Constructed in 1923, it is both undersized and outdated. The electrical system for the facility is inadequate. The facility is equipped with a non-compliant security system. The building has a non-compliant manual fire alarm system. The facility has a fire suppression system. The facility is also not handicap accessible making it difficult for disabled students and community members to access our gymnasium, classrooms and media center. (2009 - Click here to read State Assessment)

Colerain Middle School, 93-years-old


Colerain Middle SchoolBased on the OSFC report, renovation of CMS is about 82 percent of the cost of new construction. If OSFC estimates that renovation of a building is more than 2/3 the cost of replacing the building with a newly constructed one, it is typically recommended that the building be replaced.

Given its age, the manner in which the building was constructed, CMS is an obsolete building. It is no longer economically feasible to maintain CMS. The school has outdated plumbing, ventilation, electrical, which are all costly to maintain and cannot accommodate today’s technology and educational needs let alone the needs of the future. It is not prudent to continue to put costly repairs into a building that is obsolete.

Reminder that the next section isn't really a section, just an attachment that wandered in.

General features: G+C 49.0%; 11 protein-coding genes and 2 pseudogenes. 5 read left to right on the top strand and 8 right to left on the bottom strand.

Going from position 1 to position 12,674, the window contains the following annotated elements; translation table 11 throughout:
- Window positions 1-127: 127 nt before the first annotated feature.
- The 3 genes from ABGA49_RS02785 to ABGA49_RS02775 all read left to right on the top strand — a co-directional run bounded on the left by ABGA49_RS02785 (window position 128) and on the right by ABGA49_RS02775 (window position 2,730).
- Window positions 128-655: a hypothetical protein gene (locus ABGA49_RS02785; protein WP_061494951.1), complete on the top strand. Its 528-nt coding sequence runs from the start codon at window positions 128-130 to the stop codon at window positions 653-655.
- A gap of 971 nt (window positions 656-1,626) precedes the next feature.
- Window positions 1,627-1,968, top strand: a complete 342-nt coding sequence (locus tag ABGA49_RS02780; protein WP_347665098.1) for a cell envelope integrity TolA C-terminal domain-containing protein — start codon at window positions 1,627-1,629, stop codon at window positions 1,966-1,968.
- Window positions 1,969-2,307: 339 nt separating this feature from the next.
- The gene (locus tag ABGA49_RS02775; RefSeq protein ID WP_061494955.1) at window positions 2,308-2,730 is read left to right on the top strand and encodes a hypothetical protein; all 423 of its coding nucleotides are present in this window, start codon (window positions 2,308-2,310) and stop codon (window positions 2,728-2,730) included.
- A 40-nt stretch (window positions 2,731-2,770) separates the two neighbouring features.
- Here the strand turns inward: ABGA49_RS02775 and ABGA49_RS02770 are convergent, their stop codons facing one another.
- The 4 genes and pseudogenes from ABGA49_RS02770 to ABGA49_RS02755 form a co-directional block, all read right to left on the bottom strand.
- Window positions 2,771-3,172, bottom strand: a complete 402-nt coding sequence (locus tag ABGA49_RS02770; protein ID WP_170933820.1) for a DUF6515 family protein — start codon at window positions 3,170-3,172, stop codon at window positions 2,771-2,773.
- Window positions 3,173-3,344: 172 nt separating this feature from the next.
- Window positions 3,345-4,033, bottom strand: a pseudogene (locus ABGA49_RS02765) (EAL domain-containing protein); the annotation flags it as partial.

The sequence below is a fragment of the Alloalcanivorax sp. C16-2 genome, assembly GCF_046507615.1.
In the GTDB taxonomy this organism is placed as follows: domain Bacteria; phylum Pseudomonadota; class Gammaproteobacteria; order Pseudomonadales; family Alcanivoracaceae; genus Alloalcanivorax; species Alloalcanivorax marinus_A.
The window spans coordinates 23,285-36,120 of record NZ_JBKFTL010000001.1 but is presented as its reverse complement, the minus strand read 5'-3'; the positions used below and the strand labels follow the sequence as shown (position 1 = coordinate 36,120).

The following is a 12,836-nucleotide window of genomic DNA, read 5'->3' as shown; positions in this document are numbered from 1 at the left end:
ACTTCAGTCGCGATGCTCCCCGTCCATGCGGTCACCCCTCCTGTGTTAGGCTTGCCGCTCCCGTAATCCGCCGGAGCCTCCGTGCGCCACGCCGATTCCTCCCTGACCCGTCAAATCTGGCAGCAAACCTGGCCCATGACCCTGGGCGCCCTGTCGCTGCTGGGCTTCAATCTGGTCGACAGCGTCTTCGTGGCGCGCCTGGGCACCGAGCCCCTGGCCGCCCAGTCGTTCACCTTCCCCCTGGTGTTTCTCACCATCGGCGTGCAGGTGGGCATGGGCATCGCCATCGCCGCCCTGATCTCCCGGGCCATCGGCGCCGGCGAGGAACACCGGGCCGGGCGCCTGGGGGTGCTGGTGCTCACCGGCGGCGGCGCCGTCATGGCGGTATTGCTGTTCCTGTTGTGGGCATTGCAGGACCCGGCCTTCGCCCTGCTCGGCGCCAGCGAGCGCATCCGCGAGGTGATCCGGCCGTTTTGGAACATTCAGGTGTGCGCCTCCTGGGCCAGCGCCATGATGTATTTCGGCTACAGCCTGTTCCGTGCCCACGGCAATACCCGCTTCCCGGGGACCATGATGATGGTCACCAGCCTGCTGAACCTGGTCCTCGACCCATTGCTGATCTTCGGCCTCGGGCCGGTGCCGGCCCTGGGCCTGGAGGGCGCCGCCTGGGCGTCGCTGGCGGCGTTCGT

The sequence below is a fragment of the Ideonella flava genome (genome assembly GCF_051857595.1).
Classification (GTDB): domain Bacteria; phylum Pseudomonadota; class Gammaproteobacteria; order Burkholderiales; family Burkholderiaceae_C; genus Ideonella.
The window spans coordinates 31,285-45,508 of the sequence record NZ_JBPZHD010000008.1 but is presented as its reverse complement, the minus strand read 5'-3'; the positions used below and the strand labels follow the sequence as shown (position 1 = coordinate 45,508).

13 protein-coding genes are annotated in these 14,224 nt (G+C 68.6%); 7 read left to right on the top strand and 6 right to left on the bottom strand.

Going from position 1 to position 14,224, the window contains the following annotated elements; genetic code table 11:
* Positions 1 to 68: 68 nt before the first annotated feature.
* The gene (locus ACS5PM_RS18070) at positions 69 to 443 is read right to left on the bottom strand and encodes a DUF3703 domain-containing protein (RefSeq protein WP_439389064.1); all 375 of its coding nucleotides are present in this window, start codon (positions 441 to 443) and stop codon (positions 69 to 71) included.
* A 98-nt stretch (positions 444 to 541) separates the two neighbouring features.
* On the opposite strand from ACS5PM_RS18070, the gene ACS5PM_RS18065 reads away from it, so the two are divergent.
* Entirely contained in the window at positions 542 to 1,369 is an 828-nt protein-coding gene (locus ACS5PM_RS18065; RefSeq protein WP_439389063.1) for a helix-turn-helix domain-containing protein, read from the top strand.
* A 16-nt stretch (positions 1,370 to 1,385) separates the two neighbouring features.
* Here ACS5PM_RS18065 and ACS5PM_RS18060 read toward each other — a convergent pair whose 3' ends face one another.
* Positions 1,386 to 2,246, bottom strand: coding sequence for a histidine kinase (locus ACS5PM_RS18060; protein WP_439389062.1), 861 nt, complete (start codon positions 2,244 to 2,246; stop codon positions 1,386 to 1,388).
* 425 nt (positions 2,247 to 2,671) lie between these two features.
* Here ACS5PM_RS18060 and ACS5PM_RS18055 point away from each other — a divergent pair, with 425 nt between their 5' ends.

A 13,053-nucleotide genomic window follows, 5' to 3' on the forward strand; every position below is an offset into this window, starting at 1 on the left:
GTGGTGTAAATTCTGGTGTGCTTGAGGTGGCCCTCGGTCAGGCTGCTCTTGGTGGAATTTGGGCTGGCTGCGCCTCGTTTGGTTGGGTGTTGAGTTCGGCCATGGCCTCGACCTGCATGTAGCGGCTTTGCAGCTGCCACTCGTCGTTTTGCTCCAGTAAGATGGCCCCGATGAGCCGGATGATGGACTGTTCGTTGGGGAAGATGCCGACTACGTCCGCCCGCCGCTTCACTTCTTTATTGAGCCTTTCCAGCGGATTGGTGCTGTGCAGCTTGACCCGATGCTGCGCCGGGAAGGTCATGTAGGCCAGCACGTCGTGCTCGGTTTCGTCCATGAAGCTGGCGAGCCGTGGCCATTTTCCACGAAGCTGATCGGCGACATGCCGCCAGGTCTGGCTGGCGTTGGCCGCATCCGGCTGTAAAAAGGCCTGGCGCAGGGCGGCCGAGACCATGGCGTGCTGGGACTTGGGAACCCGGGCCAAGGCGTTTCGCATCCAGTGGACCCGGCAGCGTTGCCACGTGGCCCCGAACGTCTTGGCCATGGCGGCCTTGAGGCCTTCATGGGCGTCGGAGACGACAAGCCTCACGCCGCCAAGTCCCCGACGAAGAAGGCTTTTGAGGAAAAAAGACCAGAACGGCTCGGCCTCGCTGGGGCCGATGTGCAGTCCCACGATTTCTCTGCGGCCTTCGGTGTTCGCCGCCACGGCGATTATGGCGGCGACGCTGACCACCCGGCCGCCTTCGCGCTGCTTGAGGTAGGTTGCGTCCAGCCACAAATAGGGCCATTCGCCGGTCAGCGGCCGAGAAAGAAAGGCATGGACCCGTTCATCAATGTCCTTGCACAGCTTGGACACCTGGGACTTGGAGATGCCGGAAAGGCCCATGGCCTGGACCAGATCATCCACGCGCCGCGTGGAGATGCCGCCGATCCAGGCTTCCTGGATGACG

Constructed in 1930, it is both undersized and outdated.

Pleasant Run Middle School, 54-years-old


Based on the OSFC report, renovation of PRMS is about 71 percent of the cost of new construction. If OSFC estimates that renovation of a building is more than 2/3 the cost of replacing the building with a newly constructed one, it is typically recommended that the building be replaced.Given its age, the manner in which the building was constructed, PRMS is an obsolete building. It is no longer economically feasible to maintain PRMS. The school has outdated plumbing, ventilation, electrical, which are all costly to maintain and cannot accommodate today’s technology and educational needs let alone the needs of the future. It is not prudent to continue to put costly repairs into a building that is obsolete.


Constructed in 1969, it is both undersized and outdated.

White Oak Middle School, 62-years-old